Singer-songwriter Pete Seeger, who died Monday at the age of 94.

(Photo: Courtesy of Anthony Pepitone)
Folk music legend and activist Pete Seeger died Monday night. He was 94.

Seeger came to Colorado several times during his life. Harry Tuft, founder of the Denver Folklore Center, brought him here for a concert in 1967, and later managed Seeger's visits to Red Rocks. 

Tuft tells Colorado Matters host Ryan Warner that in the 1960’s, Seeger’s manager asked Tuft to get the folksinger to Denver because Seeger wanted to go skiing with his son, John. In 1967, Tuft arranged for Seeger to perform in Denver and Boulder. "Then I drove him to Aspen right before the season opened,” Tuft says. 

“I actually suffer from narcolepsy and I was deathly afraid I’d fall asleep at the wheel and kill us all between Denver and Aspen,” Tuft adds. “Fortunately as you can see that didn’t happen.”

Some years later, Tuft says, Seeger’s manager suggested Seeger play at Red Rocks with Arlo Guthrie. The concert sold out.

“It was very sweet, very touching to watch the two of them,” Tuft says. Seeger was like a surrogate father to Guthrie, according to Tuft. Guthrie’s father Woody had died some years before.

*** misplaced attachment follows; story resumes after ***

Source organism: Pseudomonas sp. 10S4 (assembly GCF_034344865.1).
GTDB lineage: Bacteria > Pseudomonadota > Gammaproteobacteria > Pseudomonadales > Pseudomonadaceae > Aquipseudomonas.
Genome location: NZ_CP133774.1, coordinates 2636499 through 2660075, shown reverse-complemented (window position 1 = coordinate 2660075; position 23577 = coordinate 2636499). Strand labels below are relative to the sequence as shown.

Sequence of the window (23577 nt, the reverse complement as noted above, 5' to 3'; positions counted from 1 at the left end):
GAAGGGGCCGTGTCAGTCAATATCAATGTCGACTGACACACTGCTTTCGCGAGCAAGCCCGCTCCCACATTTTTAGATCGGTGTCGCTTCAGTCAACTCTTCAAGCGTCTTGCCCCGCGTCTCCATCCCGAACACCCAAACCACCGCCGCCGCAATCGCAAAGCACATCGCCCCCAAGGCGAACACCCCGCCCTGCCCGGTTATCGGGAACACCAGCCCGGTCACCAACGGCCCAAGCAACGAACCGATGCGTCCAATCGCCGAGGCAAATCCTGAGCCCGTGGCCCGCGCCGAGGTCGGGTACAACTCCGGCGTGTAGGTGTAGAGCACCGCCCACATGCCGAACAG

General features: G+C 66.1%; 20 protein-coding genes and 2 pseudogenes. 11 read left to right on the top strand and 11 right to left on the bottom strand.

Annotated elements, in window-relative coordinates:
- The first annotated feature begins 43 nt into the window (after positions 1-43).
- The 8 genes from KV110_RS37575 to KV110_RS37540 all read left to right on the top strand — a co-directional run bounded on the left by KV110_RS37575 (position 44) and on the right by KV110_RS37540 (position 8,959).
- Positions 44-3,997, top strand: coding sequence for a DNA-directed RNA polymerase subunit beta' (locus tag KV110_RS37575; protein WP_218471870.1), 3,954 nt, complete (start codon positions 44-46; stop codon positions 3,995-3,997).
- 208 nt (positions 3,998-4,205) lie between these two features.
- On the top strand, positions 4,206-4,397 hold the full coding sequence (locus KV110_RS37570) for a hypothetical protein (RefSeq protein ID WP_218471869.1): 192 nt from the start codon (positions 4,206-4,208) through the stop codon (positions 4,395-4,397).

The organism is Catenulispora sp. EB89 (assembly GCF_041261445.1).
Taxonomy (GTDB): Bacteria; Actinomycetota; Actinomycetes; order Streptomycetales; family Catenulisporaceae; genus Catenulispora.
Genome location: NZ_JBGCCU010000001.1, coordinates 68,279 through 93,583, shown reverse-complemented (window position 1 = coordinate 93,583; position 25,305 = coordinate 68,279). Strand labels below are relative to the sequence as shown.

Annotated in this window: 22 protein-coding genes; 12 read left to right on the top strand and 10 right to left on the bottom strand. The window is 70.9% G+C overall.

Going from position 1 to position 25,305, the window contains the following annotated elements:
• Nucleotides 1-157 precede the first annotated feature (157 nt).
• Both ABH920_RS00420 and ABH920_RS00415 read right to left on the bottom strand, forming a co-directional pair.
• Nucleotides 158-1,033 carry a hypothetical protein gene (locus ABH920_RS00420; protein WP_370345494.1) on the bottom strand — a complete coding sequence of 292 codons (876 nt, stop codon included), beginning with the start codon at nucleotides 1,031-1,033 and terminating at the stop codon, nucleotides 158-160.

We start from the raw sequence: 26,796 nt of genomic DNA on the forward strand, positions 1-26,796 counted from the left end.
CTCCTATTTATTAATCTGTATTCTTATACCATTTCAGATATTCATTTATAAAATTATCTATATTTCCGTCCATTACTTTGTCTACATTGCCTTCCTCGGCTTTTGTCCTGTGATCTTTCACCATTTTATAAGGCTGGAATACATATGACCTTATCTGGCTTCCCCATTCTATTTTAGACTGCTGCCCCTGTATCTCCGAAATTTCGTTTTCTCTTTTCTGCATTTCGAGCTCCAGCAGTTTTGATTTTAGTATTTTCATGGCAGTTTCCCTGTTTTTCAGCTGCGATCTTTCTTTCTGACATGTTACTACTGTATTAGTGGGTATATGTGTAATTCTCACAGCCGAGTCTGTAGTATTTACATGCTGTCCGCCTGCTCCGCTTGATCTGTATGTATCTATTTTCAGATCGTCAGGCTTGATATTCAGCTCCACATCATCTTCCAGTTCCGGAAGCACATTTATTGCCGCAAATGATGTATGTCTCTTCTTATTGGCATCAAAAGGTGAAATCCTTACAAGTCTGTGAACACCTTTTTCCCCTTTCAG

Tuft says Seeger wanted to be a man of the people. “After the concert at Red Rocks, he would go into the audience and pick up trash,” Tuft remembers.

Seeger is best remembered as a songwriter and performer, but he was also an activist, lending his voice to the civil rights movement in the 1960’s; campaigns against Hitler and the war in Vietnam; and the Occupy movement a few years ago. He was also a member of the Communist Party at one time, although he renounced it in the early 1950’s.

Out of Seeger's many hit songs, Tuft says “Turn! Turn! Turn!” might best express the way the folk legend felt about the world. The lyrics are adopted from the Bible, and the song was made famous by the rock band The Byrds.

“Those words from Ecclesiastes talked about the way you live a life: You don’t go to extremes. There’s a time for things,” Tuft says. “[Seeger] worked for peace and affected millions of people that way.”